And, yes, I’ve received requests for me to shoot events for friends (I’ve always politely refused). A few-year-old SLR with a decent lens attached, plus a few wide primes in my bag? Check.
Still, I’ll stay a hobbyist.
Do you see the issue? While the top 10% of photographers are bolstered by reputation and large portfolios of epic shots, the world of photography is also the world of Craigslist postings advertising the $500-$700 wedding photographer.
Obviously, top photographers on The Knot are going to charge $2000+ for a wedding, but there’s a reason that competition at the bottom of the photography rung is doing damage.
Look, “photographer” is often listed as a “side hustle” in those dreadful lists of side jobs put out by some sites. When college students doing side jobs is an alternative to professionals with credentials, it’s solid proof that there is serious competition risk in the industry.
No, Vogue isn’t going to contract with an undergraduate hobbyist photographer. However, that person’s cousin might just hire them for some engagement shots.
Comparing Photography to Other Subjects
Photography is very similar to sports.
Why, you ask? Simple – excellence in sports is a unique combination of natural talent and physical characteristics – like strength and height – and endless practice.
Even if Ipracticed a few thousand hours of photography, I doubt I would ever have the impact of, say, an Ansel Adams (and he did it without color!).
My point? Just like sports, photography is a profession with an incredibly long tail of results. Most children in America pick up a sport when they’re young, but only a very few will ever achieve the level needed to play in a professional league – let alone go through the unpaid or little paid minor league or college gauntlet. That’s why, in aggregate, athletes are underpaid.
I now feel that a better comparison may be blogging. There are very few barriers to entry in blogging – it costs only a few hundred dollars a year for me to run a small site, for example.
There are also many bloggers who do make a living – ask any blogger and he or she can tick off names of (in?)famous bloggers who pull in huge amounts strictly on the brand they have revolving around their site. And it’s even easier to get started with photography.
Half of Photographers made under $30,000 in 2012. Only the top 10% of photographers made 6 figures – and the one percenters made $280,000 and up in 2012. That’s a good cap, but not an amazing one.
Hours Worked for Photographers in 2012
The weighted average hours worked for photographers was 33.486 hours worked per week. Here are some working hour breakdowns by decile:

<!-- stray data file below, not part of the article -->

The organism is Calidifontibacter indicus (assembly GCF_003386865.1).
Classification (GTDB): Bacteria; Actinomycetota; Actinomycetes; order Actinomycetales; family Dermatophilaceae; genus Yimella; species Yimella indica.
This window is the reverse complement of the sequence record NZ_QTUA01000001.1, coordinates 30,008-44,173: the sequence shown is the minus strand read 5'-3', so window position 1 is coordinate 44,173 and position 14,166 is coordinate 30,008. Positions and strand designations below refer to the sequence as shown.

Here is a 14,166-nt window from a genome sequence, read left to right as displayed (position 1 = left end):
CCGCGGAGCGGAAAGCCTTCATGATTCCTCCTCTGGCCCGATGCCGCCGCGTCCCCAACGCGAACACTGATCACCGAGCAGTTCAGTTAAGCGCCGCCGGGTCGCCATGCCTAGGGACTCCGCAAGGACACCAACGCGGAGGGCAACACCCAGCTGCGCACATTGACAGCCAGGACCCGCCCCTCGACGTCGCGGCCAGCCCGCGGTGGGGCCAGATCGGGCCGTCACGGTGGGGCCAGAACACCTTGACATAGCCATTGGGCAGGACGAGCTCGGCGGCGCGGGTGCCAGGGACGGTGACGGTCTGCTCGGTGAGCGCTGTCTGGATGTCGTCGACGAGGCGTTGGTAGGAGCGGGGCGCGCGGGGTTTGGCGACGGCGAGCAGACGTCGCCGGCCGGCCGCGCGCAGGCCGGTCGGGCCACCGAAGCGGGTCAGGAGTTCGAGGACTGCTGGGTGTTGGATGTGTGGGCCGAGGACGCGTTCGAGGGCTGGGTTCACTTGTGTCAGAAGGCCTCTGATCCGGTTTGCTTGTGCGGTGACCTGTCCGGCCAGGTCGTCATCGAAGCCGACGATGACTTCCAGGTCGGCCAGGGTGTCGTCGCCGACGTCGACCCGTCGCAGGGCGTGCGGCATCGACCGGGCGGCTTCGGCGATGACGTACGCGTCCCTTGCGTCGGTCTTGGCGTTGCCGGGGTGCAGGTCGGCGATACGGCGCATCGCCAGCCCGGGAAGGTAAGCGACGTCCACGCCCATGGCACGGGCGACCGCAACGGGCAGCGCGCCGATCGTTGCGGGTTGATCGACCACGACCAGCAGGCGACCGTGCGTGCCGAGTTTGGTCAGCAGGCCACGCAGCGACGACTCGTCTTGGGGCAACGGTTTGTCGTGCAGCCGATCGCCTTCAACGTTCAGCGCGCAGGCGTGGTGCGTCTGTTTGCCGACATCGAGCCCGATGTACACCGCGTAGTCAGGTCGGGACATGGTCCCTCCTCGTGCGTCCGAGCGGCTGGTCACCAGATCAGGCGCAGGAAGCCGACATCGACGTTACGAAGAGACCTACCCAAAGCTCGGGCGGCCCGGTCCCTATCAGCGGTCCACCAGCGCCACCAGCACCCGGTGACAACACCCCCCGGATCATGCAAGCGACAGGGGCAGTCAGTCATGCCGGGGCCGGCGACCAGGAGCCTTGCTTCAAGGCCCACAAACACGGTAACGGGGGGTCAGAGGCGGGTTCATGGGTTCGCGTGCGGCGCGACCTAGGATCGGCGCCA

- Anyone labeled ‘Photographer’ made a majority of their income from Photography
- Hours worked was average hours worked per week in the previous year
- All data in this article includes both salary and business income – so if a Photographer had a side job it would still be included
So, what accounts for the low hours in photography?
You might assume it is just lack of motivation – that if photographers worked more they would certainly edge out the average per capita income in America by more. However, consider that this graph also reflects the lack of opportunity for some photographers – in some cases, a photographer can’t find enough work to put in a full time job.
The general rule, however, is true in photography – if you can work more hours, you will probably make more money.
The problem? Those hours may be hard to find.
Sources on Photography Degree and Profession Data
- Miriam King, Steven Ruggles, J. Trent Alexander, Sarah Flood, Katie Genadek, Matthew B. Schroeder, Brandon Trampe, and Rebecca Vick. Integrated Public Use Microdata Series, Current Population Survey: Version 3.0. [Machine-readable database]. Minneapolis: University of Minnesota, 2010.
- To reproduce my data, pull EDUC, OCC, INCBUS, INCWAGE and UHRSWORK. I removed all UHRSWORK of 0, and I combined INCBUS and INCWAGE into a single income column to mean Income from Job (since many photographers are sole proprietors). My sample set was March 2012.
Don’t Major in Photography, but Maybe Take Classes In It
There are certainly reasons to pursue Photography, far better than for being a scion of a rich family on the East Coast.
However – recognize that even the median Photographer makes $30,000 a year. Any efforts you can make to reducing your debt burden will help you make that money work out in your career.
That applies to Photography – apprenticeships would be a wonderful foot in the door here. The majority of photographers have Associate’s degrees or used an apprenticeship or vocational training program to begin; consider those options before matriculating in a four year program.
If Photography is your passion, a Minor (followed by a side job) might be a good option as well – consider all those paths when enrolling. Most majors would also allow some photography electives. Check with your advisor.